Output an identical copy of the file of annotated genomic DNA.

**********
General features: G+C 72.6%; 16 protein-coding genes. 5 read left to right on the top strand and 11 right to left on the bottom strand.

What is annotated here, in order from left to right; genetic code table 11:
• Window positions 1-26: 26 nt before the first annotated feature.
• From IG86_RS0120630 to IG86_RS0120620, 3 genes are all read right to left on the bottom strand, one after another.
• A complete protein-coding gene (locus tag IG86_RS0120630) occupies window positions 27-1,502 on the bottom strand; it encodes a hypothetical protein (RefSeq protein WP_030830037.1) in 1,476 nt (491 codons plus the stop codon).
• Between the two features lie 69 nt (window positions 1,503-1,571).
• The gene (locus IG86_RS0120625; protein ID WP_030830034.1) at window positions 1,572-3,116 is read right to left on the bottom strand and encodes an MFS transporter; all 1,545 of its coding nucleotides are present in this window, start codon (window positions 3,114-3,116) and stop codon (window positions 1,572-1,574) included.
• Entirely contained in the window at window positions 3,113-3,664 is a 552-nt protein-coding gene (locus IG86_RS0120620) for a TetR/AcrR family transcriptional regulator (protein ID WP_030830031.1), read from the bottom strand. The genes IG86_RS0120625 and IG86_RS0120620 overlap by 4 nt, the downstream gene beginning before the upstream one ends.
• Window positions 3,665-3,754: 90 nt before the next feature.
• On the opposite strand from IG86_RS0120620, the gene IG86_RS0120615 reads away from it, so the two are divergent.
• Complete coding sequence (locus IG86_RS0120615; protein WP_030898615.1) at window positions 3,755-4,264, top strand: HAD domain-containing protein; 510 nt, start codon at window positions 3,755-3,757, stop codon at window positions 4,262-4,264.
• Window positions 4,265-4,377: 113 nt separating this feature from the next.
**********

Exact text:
General features: G+C 72.6%; 16 protein-coding genes. 5 read left to right on the top strand and 11 right to left on the bottom strand.

What is annotated here, in order from left to right; genetic code table 11:
• Window positions 1-26: 26 nt before the first annotated feature.
• From IG86_RS0120630 to IG86_RS0120620, 3 genes are all read right to left on the bottom strand, one after another.
• A complete protein-coding gene (locus tag IG86_RS0120630) occupies window positions 27-1,502 on the bottom strand; it encodes a hypothetical protein (RefSeq protein WP_030830037.1) in 1,476 nt (491 codons plus the stop codon).
• Between the two features lie 69 nt (window positions 1,503-1,571).
• The gene (locus IG86_RS0120625; protein ID WP_030830034.1) at window positions 1,572-3,116 is read right to left on the bottom strand and encodes an MFS transporter; all 1,545 of its coding nucleotides are present in this window, start codon (window positions 3,114-3,116) and stop codon (window positions 1,572-1,574) included.
• Entirely contained in the window at window positions 3,113-3,664 is a 552-nt protein-coding gene (locus IG86_RS0120620) for a TetR/AcrR family transcriptional regulator (protein ID WP_030830031.1), read from the bottom strand. The genes IG86_RS0120625 and IG86_RS0120620 overlap by 4 nt, the downstream gene beginning before the upstream one ends.
• Window positions 3,665-3,754: 90 nt before the next feature.
• On the opposite strand from IG86_RS0120620, the gene IG86_RS0120615 reads away from it, so the two are divergent.
• Complete coding sequence (locus IG86_RS0120615; protein WP_030898615.1) at window positions 3,755-4,264, top strand: HAD domain-containing protein; 510 nt, start codon at window positions 3,755-3,757, stop codon at window positions 4,262-4,264.
• Window positions 4,265-4,377: 113 nt separating this feature from the next.